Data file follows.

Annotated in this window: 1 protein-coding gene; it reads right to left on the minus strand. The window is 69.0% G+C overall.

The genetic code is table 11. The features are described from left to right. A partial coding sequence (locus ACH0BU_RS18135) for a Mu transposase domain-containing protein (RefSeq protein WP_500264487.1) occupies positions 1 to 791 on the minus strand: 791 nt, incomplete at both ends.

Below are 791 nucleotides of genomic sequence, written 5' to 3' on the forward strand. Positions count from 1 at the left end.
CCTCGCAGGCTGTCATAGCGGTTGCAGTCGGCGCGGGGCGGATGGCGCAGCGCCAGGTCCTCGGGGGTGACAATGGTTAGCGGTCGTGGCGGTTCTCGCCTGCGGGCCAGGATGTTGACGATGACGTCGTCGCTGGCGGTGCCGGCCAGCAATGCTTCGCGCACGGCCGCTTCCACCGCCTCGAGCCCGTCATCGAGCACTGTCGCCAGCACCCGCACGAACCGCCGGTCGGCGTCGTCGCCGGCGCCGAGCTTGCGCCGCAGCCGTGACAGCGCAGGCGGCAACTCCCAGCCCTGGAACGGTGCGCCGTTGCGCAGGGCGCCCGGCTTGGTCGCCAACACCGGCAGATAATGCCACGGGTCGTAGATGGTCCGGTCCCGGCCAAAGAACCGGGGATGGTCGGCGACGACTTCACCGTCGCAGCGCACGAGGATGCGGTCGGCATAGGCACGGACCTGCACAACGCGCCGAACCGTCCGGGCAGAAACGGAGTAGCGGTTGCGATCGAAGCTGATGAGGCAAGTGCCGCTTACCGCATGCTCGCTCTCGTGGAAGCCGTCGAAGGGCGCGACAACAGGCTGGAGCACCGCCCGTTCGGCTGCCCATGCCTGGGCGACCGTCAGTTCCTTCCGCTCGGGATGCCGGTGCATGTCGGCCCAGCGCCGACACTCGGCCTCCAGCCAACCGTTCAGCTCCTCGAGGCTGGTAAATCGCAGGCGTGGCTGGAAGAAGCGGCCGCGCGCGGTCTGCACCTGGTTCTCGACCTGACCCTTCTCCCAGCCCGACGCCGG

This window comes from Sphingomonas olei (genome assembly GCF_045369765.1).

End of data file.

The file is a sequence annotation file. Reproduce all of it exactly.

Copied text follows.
Annotated in this window: 1 protein-coding gene; it reads right to left on the minus strand. The window is 69.0% G+C overall.

The genetic code is table 11. The features are described from left to right. A partial coding sequence (locus ACH0BU_RS18135) for a Mu transposase domain-containing protein (RefSeq protein WP_500264487.1) occupies positions 1 to 791 on the minus strand: 791 nt, incomplete at both ends.

Below are 791 nucleotides of genomic sequence, written 5' to 3' on the forward strand. Positions count from 1 at the left end.
CCTCGCAGGCTGTCATAGCGGTTGCAGTCGGCGCGGGGCGGATGGCGCAGCGCCAGGTCCTCGGGGGTGACAATGGTTAGCGGTCGTGGCGGTTCTCGCCTGCGGGCCAGGATGTTGACGATGACGTCGTCGCTGGCGGTGCCGGCCAGCAATGCTTCGCGCACGGCCGCTTCCACCGCCTCGAGCCCGTCATCGAGCACTGTCGCCAGCACCCGCACGAACCGCCGGTCGGCGTCGTCGCCGGCGCCGAGCTTGCGCCGCAGCCGTGACAGCGCAGGCGGCAACTCCCAGCCCTGGAACGGTGCGCCGTTGCGCAGGGCGCCCGGCTTGGTCGCCAACACCGGCAGATAATGCCACGGGTCGTAGATGGTCCGGTCCCGGCCAAAGAACCGGGGATGGTCGGCGACGACTTCACCGTCGCAGCGCACGAGGATGCGGTCGGCATAGGCACGGACCTGCACAACGCGCCGAACCGTCCGGGCAGAAACGGAGTAGCGGTTGCGATCGAAGCTGATGAGGCAAGTGCCGCTTACCGCATGCTCGCTCTCGTGGAAGCCGTCGAAGGGCGCGACAACAGGCTGGAGCACCGCCCGTTCGGCTGCCCATGCCTGGGCGACCGTCAGTTCCTTCCGCTCGGGATGCCGGTGCATGTCGGCCCAGCGCCGACACTCGGCCTCCAGCCAACCGTTCAGCTCCTCGAGGCTGGTAAATCGCAGGCGTGGCTGGAAGAAGCGGCCGCGCGCGGTCTGCACCTGGTTCTCGACCTGACCCTTCTCCCAGCCCGACGCCGG

This window comes from Sphingomonas olei (genome assembly GCF_045369765.1).